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Home / Technology / Apple ProRAW photos will be 12-bit DNG with 14 segments of dynamic range

Apple ProRAW photos will be 12-bit DNG with 14 segments of dynamic range



Yesterday, Developer Beta for iOS 14.3 (including the upcoming ProRAW photo feature) was available. Although the exact date of the consumer Beta or the final version of the software has not been announced, we now know some facts about how ProRAW works.

In an interview with Apple last week, we have collected a lot of information about the advantages of the upcoming file types. The company created a new imaging pipeline that combines computational photography technology with the capabilities of RAW files, giving photographers access to both functions for the first time. You can read the story here.

At the time, it was not known how the process of capturing ProRAW would work, what kind of RAW we would generate and what options the photographer had for the file.

Now, we know that ProRAW files will be 12-bit RAW DNG with 14 levels of dynamic range. This file will give you access to standard options such as white balance, tone mapping, exposure, and black point, but Apple will also provide more information within the RAW file, including tone mapping and pigmentation maps for skin and sky.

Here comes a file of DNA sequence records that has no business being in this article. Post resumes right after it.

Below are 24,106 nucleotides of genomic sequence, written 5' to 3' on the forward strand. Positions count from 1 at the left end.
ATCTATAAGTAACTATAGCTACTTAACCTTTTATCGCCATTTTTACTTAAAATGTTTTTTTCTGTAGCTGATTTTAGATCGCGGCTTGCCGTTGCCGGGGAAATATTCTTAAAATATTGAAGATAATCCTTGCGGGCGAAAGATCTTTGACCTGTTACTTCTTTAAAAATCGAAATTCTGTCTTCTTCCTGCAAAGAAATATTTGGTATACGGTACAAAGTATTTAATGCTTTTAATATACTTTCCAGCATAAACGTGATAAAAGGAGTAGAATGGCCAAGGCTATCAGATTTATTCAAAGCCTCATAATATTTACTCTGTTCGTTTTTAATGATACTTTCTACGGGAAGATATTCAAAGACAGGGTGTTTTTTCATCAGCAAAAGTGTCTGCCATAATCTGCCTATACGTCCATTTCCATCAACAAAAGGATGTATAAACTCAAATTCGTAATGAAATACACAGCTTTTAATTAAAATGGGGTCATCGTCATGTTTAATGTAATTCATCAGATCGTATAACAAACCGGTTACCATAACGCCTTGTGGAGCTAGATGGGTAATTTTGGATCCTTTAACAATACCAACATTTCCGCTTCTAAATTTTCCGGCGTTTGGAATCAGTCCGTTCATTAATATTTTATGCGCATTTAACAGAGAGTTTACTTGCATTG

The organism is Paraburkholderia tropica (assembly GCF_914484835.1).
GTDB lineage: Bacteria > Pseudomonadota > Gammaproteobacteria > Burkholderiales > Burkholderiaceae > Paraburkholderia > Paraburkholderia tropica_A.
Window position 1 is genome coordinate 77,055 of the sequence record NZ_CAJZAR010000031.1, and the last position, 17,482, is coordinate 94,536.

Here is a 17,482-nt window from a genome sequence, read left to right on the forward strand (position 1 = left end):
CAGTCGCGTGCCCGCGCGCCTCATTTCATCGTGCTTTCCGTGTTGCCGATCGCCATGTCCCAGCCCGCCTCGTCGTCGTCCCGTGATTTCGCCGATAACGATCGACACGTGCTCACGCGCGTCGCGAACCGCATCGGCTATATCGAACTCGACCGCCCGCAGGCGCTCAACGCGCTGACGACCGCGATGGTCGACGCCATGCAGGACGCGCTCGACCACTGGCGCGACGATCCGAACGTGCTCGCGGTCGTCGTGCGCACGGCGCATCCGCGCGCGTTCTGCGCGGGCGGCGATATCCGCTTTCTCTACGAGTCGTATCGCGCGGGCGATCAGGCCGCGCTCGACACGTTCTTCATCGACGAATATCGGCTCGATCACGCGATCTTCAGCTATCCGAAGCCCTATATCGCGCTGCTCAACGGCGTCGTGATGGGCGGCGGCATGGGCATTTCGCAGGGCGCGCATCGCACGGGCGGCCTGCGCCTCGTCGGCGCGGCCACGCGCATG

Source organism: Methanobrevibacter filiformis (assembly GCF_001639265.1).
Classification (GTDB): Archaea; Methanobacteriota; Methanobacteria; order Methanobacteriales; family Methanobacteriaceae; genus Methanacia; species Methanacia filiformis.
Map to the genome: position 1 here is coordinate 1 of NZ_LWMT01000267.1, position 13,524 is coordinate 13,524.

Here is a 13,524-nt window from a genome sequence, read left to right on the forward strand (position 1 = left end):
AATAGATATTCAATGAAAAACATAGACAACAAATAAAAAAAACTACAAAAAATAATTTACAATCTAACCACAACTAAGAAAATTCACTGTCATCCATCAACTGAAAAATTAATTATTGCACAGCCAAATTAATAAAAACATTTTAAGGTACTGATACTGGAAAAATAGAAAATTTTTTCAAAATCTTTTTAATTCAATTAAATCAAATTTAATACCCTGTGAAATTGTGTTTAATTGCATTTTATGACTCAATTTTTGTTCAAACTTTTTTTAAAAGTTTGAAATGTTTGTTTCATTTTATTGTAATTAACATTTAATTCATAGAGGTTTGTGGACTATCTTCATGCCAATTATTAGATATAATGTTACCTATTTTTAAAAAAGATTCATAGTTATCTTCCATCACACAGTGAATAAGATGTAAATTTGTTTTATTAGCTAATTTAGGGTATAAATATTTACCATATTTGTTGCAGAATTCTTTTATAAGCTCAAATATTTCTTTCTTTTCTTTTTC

The file will be written in DNG or digital negative file format. The local Photos application and certain third-party applications (such as Darkroom) will be able to immediately gain full access to large amounts of digital image data. Programs such as Adobe Lightroom and Photoshop and Capture One will also be able to read the file, but once these companies update their profiles to include iPhone 12 Pro and Pro Max, these initial renderings will be improved.

You can enable ProRAW by toggling a switch in the “Settings” application, after which the “Camera” application will have a clickable button to turn the feature on and off. If you take a ProRAW photo and view it in the “Photos” app, you will see the “RAW” badge on it, just like you would do with HDR images or live photos.

However, you will see the rendered photo, not the original photo itself. This means that the phone essentially automatically captures in JPEG and RAW. If you choose to edit the image, the RAW image will be displayed and can be saved without loss.

You can also choose to export DNG to an editing application on your phone or to a computer for editing in any program compatible with DNG.

Only iPhone 12 Pro and 12 Pro Max can access ProRAW, which will retain the standard iPhone 12 and 12 Mini. In other words, any one of these models can capture images in ProRAW, including the front camera.

Regarding real photography, how much can you expect from the 14 stops in the dynamic range? PetaPixel intends to conduct a comprehensive review of the new RAW format when it is released.




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